Association between hospital case volume and mortality in non-elderly pneumonia patients stratified by severity: a retrospective cohort study
1 Department of Health and Social Behavior, School of Public Health, The University of Tokyo, Tokyo, Japan
2 Harvard Interfaculty Initiative in Health Policy, Cambridge, MA, USA
3 Department of Clinical Data Management and Research, Clinical Research Center, National Hospital Organization Headquarters, Tokyo, Japan
4 Applied Imaging Science Laboratory, Department of Radiology, Brigham and Women’s Hospital and Harvard Medical School, Boston, MA, USA
5 Department of Clinical Epidemiology and Health Economics, School of Public Health, The University of Tokyo, 7-3-1 Hongo, Bunkyo-ku, Tokyo 1138655, Japan
BMC Health Services Research 2014, 14:302 doi:10.1186/1472-6963-14-302Published: 12 July 2014
The characteristics and aetiology of pneumonia in the non-elderly population is distinct from that in the elderly population. While a few studies have reported an inverse association between hospital case volume and clinical outcome in elderly pneumonia patients, the evidence is lacking in a younger population. In addition, the relationship between volume and outcome may be different in severe pneumonia cases than in mild cases. In this context, we tested two hypotheses: 1) non-elderly pneumonia patients treated at hospitals with larger case volume have better clinical outcome compared with those treated at lower case volume hospitals; 2) the volume-outcome relationship differs by the severity of the pneumonia.
We conducted the study using the Japanese Diagnosis Procedure Combination database. Patients aged 18–64 years discharged from the participating hospitals between July to December 2010 were included. The hospitals were categorized into four groups (very-low, low, medium, high) based on volume quartiles. The association between hospital case volume and in-hospital mortality was evaluated using multivariate logistic regression with generalized estimating equations adjusting for pneumonia severity, patient demographics and comorbidity score, and hospital academic status. We further analyzed the relationship by modified A-DROP pneumonia severity score calculated using the four severity indices: dehydration, low oxygen saturation, orientation disturbance, and decreased systolic blood pressure.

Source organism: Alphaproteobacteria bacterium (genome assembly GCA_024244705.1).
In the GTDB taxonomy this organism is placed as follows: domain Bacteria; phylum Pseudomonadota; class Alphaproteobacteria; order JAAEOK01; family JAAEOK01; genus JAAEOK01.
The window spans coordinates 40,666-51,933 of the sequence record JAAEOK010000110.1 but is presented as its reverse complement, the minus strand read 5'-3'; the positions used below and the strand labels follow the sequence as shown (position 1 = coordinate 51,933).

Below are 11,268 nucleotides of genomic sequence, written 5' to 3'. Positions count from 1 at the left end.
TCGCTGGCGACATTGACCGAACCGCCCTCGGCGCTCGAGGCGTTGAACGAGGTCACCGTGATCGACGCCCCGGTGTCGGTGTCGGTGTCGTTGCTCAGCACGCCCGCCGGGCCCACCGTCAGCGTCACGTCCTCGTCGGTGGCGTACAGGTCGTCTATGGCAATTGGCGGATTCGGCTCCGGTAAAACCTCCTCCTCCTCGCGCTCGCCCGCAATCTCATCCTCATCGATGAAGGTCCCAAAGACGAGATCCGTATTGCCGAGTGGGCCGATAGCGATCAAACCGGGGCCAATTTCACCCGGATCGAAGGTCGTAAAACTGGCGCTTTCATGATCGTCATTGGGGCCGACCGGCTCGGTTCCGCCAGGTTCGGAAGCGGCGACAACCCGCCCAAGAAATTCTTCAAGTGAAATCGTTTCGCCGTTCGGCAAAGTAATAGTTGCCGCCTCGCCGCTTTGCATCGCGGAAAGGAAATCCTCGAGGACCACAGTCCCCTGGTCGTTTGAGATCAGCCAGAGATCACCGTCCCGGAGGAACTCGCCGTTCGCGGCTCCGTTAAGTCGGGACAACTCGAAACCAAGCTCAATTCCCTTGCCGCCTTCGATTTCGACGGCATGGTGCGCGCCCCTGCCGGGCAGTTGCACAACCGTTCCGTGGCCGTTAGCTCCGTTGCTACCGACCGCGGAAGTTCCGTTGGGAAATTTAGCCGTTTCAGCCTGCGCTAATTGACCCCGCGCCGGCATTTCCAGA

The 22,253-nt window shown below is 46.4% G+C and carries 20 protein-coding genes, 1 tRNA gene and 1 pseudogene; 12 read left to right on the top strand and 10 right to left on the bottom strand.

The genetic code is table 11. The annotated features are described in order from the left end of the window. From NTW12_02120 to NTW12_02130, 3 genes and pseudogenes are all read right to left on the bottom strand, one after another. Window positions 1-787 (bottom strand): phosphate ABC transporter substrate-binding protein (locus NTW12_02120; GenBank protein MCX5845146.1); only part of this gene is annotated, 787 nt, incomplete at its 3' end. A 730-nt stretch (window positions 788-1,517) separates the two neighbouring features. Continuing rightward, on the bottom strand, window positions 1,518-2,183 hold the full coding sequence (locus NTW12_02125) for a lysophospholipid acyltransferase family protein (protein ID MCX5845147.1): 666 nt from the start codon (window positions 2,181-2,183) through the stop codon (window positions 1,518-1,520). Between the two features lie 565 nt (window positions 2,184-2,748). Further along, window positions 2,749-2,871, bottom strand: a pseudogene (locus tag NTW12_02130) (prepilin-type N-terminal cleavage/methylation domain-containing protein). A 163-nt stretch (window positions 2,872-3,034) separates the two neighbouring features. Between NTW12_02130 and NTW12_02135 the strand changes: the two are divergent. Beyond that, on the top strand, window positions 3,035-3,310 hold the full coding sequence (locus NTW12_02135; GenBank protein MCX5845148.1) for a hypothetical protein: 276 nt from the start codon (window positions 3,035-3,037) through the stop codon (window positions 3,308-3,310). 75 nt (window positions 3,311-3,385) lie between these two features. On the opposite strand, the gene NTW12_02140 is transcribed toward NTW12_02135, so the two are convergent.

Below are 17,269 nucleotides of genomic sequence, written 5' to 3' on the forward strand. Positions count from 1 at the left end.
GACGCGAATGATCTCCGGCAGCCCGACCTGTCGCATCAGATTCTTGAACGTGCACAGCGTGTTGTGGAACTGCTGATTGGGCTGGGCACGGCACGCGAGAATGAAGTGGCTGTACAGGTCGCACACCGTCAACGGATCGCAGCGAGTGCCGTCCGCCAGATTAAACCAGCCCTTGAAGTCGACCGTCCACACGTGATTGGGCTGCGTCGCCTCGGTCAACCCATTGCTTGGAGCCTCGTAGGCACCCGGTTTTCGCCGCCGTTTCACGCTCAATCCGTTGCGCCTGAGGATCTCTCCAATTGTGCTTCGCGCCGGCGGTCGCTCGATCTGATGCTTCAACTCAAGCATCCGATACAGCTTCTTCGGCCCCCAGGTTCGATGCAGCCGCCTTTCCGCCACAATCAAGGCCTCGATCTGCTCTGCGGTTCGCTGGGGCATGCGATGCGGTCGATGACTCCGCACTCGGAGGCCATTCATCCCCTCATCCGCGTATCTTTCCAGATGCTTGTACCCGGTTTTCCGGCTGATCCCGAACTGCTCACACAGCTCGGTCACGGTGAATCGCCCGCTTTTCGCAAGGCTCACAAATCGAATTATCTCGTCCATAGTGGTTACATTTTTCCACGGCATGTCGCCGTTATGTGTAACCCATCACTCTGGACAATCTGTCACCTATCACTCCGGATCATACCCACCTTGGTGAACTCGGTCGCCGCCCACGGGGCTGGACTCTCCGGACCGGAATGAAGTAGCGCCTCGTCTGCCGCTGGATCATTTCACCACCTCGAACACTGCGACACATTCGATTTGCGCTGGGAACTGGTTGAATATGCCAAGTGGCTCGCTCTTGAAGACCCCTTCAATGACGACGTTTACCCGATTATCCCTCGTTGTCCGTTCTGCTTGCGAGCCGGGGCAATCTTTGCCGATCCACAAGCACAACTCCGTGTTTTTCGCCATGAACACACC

We identified 8,293 cases of pneumonia at 896 hospitals across Japan, with 273 in-hospital deaths (3.3%). In the overall population, no significant association between hospital volume and in-hospital mortality was observed. However, when stratified by pneumonia severity score, higher hospital volume was associated with lower in-hospital mortality at the intermediate severity level (modified A-DROP score = 2) (odds ratio (OR) of very low vs. high: 2.70; 95% confidence interval (CI): 1.12–6.55, OR of low vs. high: 2.40; 95% CI:0.99–5.83). No significant association was observed for other severity strata.
Hospital case volume was inversely associated with in-hospital mortality in non-elderly pneumonia patients with intermediate pneumonia severity. Our result suggests room for potential improvement in the quality of care in hospitals with lower volume, to improve treatment outcomes particularly in patients admitted with intermediate pneumonia severity.